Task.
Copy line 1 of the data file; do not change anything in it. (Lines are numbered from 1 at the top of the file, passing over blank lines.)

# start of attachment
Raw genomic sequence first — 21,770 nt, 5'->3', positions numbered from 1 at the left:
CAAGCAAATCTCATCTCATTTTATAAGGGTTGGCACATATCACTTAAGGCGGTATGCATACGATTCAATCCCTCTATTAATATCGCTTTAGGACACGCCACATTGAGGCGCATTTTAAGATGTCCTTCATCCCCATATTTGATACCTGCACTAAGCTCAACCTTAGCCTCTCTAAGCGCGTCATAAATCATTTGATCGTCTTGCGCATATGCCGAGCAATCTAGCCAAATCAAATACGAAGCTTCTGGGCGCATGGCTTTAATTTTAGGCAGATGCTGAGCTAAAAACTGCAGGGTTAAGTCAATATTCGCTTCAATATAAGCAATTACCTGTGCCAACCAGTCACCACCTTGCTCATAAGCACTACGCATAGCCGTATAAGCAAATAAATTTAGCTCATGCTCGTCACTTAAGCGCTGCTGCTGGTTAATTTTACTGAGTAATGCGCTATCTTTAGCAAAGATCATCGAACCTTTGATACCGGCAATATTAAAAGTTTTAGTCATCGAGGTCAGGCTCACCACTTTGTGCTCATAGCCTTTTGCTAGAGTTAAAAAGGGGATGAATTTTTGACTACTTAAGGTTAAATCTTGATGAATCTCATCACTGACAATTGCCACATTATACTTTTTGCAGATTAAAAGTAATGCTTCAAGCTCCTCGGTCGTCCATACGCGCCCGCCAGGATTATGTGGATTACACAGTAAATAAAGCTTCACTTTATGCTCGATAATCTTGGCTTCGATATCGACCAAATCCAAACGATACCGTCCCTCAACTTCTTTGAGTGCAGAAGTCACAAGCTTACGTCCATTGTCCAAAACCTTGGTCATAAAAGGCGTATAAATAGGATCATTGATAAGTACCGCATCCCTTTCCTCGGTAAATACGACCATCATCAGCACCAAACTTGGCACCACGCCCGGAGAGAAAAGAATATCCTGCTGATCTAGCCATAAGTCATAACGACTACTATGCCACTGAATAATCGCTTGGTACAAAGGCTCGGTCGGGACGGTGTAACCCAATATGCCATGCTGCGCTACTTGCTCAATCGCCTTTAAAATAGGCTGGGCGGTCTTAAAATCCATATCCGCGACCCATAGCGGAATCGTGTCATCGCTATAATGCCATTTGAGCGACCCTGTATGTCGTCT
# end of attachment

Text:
Raw genomic sequence first — 21,770 nt, 5'->3', positions numbered from 1 at the left: